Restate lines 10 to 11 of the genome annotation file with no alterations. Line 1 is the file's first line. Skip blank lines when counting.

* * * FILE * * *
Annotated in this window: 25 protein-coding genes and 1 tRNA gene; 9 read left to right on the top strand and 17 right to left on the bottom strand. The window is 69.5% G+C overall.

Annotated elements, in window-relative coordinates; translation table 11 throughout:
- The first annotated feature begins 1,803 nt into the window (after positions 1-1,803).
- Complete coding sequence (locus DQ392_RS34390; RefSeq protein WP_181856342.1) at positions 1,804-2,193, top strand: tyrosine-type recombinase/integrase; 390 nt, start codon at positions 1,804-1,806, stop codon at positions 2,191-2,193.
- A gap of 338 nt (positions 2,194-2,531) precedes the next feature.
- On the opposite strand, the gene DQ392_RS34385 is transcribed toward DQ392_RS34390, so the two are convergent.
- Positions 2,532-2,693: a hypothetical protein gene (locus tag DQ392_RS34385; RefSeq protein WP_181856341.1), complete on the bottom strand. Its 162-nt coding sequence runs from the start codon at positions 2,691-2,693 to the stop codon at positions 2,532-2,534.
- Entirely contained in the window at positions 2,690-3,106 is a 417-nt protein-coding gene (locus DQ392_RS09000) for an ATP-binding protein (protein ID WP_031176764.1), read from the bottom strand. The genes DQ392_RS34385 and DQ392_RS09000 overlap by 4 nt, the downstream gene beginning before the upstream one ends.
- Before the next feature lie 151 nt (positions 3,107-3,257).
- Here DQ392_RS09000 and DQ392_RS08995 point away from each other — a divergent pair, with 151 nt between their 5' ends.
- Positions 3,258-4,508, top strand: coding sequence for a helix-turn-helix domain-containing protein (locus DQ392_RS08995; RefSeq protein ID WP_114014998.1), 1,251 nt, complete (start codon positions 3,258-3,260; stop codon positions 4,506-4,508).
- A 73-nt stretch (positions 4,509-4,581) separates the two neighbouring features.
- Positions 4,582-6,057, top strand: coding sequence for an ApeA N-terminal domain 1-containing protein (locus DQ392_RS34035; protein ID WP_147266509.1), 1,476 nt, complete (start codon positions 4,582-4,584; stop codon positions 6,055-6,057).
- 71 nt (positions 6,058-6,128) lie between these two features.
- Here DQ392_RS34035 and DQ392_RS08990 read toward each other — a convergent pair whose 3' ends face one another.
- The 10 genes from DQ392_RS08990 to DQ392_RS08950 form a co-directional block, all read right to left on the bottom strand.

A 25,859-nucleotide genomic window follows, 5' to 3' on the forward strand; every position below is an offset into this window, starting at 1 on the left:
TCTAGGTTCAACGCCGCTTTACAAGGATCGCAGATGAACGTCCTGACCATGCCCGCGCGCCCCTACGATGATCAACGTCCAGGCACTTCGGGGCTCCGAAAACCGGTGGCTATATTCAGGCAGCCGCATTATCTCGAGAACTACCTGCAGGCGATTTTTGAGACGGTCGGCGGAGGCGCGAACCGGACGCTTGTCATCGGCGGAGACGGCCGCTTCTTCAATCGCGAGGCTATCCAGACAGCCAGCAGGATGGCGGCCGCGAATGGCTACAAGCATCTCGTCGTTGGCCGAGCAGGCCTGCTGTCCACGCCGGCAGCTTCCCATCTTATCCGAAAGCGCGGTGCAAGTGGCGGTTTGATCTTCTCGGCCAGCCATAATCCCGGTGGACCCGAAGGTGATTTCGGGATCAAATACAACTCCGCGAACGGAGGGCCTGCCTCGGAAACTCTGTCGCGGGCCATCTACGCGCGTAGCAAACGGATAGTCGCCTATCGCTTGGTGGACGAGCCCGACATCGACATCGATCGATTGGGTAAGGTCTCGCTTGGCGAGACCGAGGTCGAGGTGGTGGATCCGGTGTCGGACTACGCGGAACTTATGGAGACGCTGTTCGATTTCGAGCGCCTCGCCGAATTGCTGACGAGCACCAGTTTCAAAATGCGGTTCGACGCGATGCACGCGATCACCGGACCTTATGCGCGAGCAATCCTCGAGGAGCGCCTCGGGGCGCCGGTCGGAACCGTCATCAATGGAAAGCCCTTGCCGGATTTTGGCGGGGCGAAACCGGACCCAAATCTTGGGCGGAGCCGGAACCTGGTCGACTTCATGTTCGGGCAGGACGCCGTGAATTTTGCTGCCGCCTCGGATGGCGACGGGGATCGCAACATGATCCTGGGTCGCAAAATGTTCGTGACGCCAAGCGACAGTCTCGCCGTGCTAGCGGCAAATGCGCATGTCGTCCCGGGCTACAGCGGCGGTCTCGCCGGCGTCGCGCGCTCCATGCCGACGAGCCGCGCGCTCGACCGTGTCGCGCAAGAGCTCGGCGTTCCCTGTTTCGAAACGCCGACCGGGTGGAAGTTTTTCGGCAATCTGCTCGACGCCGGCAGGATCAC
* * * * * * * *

- Here DQ392_RS09000 and DQ392_RS08995 point away from each other — a divergent pair, with 151 nt between their 5' ends.
- Positions 3,258-4,508, top strand: coding sequence for a helix-turn-helix domain-containing protein (locus DQ392_RS08995; RefSeq protein ID WP_114014998.1), 1,251 nt, complete (start codon positions 3,258-3,260; stop codon positions 4,506-4,508).